“But why didn’t Sparkle just kill the cat?” Emeri wondered, staying close to the dragon despite Twinkle’s assurance that the creature slept.

“Crystal Dragons are an unusual type of dragon,” Twinkle said, stroking Sparkles jaw, offered to her in thanks for mending his wing. “They abhor violence of any kind. Rarely will they ever take a life, only if they can’t mentally sidetrack the attack.” She turned to look at Emeri. “That’s why your story about Petal doesn’t add up. If Petal was attacked by another dragon, she could use her mental powers to protect herself. Let’s get out of here, and then you’re going to tell me what really happened to Petal.”

The relief that had flooded Emeri’s heart at their escape from the cat drained away and left a sour ache in its place. Should she tell her friend the truth? A darker thought blossomed in her mind –what if Sparkle’s broken wing was due to the bond-curse? It that were true, so far she had managed to endanger the lives of two dear friends and a dragon. Twinkle had years of experience with dragons. Maybe she knew a way to defeat the curse.

The dragon riders crunched through the needles in the direction Twinkle’s compass indicated was east. The older woman hoped that they landed on one of the main ridges that intersected with Crystal Lake, so there should be a stream nearby. If they made the stream, they could follow it downhill to the lake and find rest at a village there. Or the other riders would find them.

“It’s time for truth,” Twinkle said, when they finally heard the welcome rush of water. After Sparkle and the women drank the cool mountain water, they paused for a rest, sharing their last pouch of jerky.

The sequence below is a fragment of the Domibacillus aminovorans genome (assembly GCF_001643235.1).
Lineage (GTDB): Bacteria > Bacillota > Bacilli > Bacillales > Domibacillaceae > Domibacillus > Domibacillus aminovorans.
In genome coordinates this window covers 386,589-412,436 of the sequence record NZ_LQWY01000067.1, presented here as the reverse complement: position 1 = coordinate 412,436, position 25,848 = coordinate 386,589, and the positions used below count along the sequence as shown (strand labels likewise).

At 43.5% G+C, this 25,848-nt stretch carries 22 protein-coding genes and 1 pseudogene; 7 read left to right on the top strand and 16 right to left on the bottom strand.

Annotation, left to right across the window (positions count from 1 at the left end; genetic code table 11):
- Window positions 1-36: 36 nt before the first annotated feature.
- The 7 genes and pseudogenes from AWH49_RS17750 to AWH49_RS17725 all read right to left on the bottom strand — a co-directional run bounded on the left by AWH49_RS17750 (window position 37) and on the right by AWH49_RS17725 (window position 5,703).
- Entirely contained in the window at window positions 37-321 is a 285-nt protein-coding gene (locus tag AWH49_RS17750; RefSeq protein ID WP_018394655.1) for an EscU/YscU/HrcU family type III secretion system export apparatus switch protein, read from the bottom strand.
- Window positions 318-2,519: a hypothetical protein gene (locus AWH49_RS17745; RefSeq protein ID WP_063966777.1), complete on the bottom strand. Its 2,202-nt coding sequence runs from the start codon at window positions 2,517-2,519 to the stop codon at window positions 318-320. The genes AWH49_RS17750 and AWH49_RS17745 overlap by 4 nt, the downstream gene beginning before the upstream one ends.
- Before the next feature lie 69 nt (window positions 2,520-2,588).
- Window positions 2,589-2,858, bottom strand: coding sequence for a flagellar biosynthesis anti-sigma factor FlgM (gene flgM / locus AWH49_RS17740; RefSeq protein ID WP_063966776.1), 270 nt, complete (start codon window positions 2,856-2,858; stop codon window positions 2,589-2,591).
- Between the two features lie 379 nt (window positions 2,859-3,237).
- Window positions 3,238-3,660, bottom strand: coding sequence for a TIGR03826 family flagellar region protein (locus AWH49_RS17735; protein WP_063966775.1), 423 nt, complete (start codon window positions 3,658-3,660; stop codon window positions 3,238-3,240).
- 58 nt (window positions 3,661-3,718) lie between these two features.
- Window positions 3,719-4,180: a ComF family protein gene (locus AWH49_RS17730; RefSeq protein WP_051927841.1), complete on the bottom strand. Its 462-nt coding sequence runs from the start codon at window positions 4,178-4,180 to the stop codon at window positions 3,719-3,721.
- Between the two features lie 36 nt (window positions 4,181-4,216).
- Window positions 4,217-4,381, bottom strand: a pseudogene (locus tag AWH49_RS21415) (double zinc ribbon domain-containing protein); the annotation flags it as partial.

Emeri took a breath, uneaten jerky in her hand, feeling the weight of her actions pressing down on her like a huge rock. “This is my last dragon riding trip. When we get back to the palace, I have to begin my courtship. First Mistress was going to sell Petal.”

“Bad news,” Twinkle said with a sigh, “but not unexpected. There are no other royal dragon riders. But I was hoping that you might be the first.” Her blue eyes held understanding that had been forged during miles of dragon rides.

“I vowed that Petal would not be kept captive,” Emeri continued, wiping her moist hands against her trousers. “So I took her to the edge of the Crystal Forest, and I cut off the tip of her tail.”

Her teacher sighed even deeper, and looked at her dragon, who was resting his broken wing in the stream. “I’m not sure what I would done in your place, Emeri,” she said after a while. “But that’s a hard decision to make on your own. Why didn’t you come to me? We could have figured out some way to buy Petal for our group, and sneak you out to ride her when you could. Severing the bond is an extreme solution.”

Emeri’s mind swirled with Twinkle’s words. She could have kept her dragon? Telling the dragon rider group, outside of Avery and Worley, had not even occurred to her. Obstacles to Twinkle’s plan flashed before her –someone would see her and tell First Mistress, her future husband would not allow her to travel anywhere alone. But none of that mattered anymore. She broke the bond. Petal was gone.